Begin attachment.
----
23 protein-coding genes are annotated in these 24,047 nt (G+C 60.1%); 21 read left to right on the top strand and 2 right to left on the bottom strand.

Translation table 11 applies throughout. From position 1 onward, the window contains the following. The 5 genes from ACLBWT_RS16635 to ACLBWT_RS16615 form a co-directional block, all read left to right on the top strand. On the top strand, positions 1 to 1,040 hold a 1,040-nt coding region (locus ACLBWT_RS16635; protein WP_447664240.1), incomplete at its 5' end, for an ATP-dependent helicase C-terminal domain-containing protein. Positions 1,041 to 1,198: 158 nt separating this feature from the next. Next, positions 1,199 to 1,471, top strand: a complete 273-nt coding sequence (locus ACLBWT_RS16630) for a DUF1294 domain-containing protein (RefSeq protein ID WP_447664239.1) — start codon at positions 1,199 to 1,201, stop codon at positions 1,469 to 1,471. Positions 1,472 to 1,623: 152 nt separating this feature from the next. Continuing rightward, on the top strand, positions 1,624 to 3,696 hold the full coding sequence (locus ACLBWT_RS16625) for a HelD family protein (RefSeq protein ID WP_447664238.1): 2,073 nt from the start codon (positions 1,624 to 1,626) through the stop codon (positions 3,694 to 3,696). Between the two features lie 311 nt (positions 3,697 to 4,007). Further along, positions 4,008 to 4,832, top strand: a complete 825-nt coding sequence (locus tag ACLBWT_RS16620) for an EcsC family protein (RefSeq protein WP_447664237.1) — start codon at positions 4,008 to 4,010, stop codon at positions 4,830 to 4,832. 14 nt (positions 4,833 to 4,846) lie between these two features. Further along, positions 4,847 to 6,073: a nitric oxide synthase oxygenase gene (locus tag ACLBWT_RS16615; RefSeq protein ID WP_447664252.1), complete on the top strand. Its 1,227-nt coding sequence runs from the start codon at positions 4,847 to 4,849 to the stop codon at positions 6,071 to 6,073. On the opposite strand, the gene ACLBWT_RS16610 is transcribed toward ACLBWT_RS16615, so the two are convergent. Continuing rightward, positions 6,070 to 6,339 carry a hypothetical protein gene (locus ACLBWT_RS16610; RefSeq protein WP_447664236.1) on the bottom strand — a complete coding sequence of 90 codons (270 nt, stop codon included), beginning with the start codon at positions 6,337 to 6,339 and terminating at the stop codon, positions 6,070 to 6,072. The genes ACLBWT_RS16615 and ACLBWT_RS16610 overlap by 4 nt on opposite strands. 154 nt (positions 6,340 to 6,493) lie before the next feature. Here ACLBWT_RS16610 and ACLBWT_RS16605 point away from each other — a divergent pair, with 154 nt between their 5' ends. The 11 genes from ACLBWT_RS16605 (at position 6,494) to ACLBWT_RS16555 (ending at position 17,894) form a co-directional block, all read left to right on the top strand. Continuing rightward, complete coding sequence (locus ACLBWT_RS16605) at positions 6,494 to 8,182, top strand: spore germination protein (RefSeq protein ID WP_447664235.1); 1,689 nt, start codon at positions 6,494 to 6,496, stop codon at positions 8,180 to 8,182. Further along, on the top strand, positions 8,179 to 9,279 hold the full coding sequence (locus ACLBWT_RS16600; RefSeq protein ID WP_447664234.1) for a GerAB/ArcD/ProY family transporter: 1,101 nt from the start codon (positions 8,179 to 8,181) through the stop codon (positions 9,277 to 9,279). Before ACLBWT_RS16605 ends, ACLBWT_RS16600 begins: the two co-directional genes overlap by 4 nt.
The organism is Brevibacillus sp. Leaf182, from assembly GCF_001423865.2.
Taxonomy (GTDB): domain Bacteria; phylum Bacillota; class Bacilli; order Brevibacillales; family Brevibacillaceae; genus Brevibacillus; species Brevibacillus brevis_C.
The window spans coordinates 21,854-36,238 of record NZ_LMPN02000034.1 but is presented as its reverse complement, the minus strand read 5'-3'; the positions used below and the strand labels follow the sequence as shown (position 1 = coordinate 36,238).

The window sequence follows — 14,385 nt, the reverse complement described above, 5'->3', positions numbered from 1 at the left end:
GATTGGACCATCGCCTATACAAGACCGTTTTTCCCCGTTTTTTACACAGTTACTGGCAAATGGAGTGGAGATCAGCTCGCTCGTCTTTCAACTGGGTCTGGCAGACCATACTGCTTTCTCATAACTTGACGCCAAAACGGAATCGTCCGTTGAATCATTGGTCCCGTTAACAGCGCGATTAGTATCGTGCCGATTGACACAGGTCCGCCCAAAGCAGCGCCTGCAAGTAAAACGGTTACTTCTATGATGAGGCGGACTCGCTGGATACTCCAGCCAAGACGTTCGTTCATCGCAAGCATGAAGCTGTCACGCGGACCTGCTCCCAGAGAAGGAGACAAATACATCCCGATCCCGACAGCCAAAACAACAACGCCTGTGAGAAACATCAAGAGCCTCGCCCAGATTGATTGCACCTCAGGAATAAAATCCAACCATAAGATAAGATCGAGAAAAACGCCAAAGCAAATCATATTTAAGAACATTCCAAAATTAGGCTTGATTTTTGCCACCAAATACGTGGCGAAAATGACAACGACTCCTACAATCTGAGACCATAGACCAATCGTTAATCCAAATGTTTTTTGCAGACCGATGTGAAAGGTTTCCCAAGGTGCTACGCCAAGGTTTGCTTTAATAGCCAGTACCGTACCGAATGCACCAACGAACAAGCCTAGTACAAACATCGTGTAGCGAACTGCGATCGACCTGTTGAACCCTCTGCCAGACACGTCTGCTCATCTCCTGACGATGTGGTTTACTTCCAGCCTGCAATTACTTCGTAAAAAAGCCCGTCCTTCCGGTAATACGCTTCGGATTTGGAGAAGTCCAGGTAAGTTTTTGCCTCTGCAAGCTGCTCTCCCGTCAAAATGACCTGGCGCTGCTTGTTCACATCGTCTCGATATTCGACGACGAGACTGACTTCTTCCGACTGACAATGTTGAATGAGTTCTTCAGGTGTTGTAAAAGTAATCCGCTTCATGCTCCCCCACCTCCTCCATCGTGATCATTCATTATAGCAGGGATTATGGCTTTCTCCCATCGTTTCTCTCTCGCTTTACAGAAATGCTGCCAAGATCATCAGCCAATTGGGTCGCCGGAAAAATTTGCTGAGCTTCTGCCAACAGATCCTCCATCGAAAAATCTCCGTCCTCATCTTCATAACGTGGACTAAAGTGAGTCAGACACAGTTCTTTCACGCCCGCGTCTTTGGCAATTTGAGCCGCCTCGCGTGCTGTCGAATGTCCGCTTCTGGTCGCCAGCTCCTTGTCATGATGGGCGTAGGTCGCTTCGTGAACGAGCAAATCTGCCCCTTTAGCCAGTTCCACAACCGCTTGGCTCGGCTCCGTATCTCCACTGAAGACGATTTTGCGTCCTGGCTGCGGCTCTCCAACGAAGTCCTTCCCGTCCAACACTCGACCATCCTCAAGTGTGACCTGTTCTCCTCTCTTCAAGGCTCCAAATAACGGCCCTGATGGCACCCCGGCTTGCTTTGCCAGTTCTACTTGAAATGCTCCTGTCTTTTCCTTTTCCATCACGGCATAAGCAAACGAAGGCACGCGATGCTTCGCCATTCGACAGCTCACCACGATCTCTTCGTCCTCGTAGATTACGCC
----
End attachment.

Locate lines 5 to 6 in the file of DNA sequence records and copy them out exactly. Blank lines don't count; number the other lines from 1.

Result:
The window spans coordinates 21,854-36,238 of record NZ_LMPN02000034.1 but is presented as its reverse complement, the minus strand read 5'-3'; the positions used below and the strand labels follow the sequence as shown (position 1 = coordinate 36,238).

The window sequence follows — 14,385 nt, the reverse complement described above, 5'->3', positions numbered from 1 at the left end: